ROBERT KOCHARYAN, President of Armenia said the Summit was important since it would establish common rules to play in the ICT field.  Armenia had made significant progress in the ICT and the information technology fields, and work was under way to develop comprehensive strategies on e-government.  A Silicon Armenia portal had advanced the diaspora and brought new technologies to the country, with new technologies changing old Soviet-relic assumptions.  Armenia was coming closer to a society of equals.

Mr. Kocharyan hoped that the new ICTs were used as tools to better serve people.  E-education, e-health and e-government could be used as sufficient tools to enhance the lives of all peoples.  The digital divide deepened economic and social gaps, and the responsibility to bridge it was not just that of governments, but that of civil society and business.  Where situations were less than ideal, information technology could build a new community of nations, wherein students and individuals could communicate and cooperate, thus, bringing governments to the same result, cooperation and communication, freely, across borders, in increasing global harmony.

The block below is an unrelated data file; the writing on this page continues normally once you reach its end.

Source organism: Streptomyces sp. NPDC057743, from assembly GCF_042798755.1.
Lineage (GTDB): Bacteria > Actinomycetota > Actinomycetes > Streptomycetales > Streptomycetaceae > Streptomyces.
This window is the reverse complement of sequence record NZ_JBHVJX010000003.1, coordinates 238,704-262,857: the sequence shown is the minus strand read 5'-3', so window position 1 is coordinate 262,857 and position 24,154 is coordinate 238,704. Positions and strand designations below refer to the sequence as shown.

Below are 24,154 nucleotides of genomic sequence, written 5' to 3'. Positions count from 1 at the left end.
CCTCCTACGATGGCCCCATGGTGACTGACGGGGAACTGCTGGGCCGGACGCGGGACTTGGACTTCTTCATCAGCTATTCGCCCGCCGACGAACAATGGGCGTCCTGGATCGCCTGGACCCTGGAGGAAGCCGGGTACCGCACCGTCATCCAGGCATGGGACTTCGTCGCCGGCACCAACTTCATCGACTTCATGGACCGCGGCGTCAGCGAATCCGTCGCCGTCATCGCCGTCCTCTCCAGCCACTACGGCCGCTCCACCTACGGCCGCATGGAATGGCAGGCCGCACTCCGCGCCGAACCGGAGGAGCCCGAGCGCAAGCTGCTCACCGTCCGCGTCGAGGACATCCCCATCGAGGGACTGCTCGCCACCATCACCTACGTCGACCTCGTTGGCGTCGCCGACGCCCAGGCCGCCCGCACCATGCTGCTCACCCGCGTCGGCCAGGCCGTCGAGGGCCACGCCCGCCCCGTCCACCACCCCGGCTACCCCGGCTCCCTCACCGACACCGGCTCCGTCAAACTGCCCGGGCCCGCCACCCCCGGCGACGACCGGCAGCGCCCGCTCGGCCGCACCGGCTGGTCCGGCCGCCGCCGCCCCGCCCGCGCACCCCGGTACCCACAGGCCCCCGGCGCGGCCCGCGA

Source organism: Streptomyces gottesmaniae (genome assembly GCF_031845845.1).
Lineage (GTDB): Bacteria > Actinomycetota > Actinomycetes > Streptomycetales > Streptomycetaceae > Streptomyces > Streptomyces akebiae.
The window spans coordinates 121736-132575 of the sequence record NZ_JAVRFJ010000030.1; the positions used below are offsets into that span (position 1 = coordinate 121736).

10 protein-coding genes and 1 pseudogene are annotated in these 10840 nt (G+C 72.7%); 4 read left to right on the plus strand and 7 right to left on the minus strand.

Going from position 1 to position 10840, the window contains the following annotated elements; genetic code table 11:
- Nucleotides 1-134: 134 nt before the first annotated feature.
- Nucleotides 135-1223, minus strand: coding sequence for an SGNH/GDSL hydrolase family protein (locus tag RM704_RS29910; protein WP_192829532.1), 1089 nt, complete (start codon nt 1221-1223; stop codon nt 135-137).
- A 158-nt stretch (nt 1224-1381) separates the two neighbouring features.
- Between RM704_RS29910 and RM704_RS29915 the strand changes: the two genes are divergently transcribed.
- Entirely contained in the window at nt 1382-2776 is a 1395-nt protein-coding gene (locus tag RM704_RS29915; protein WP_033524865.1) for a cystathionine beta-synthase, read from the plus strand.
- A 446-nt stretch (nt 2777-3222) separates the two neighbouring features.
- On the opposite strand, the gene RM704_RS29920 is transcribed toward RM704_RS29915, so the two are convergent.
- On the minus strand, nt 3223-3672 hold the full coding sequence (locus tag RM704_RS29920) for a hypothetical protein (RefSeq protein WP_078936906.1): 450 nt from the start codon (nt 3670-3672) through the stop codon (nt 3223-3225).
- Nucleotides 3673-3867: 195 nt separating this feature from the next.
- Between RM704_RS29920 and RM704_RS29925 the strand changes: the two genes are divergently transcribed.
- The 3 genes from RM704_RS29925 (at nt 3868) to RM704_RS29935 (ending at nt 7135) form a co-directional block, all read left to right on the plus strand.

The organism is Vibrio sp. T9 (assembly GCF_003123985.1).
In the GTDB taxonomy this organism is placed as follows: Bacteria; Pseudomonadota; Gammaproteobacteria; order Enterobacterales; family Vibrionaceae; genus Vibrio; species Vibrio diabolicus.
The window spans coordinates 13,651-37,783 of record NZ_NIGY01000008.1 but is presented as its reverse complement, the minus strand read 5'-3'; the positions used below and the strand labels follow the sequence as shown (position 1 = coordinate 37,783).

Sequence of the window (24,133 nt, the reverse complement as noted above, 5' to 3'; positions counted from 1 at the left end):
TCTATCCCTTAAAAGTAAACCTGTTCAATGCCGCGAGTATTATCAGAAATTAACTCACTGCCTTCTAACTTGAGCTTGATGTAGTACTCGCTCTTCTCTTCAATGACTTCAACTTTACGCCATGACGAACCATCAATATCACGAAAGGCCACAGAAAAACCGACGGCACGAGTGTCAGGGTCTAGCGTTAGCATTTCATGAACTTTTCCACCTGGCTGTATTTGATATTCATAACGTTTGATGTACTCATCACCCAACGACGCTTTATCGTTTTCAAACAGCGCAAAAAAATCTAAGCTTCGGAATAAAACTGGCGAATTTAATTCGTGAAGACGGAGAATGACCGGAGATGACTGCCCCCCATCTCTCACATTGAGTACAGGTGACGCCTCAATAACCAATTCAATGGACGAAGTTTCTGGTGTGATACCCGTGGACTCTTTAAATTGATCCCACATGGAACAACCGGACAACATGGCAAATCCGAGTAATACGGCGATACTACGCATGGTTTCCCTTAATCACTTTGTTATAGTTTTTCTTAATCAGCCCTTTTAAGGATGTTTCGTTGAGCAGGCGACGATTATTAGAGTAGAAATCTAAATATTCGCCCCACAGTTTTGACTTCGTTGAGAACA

ALYAKSANDR LUKASHENKA, President of Belarus, said his country appreciated the initiative to convene this important Summit with a view to building an information society.  Belarus had been one of the most technologically developed republics of the former USSR, including through its space research and defence programmes.  Programmers and information technology specialists from Belarus had made many incredible advances possible.  Today, this potential was being used on national priorities, including the development of weapons technology.  Belarus’ path had been defined by a national comprehensive programme entitled “electronic Belarus”.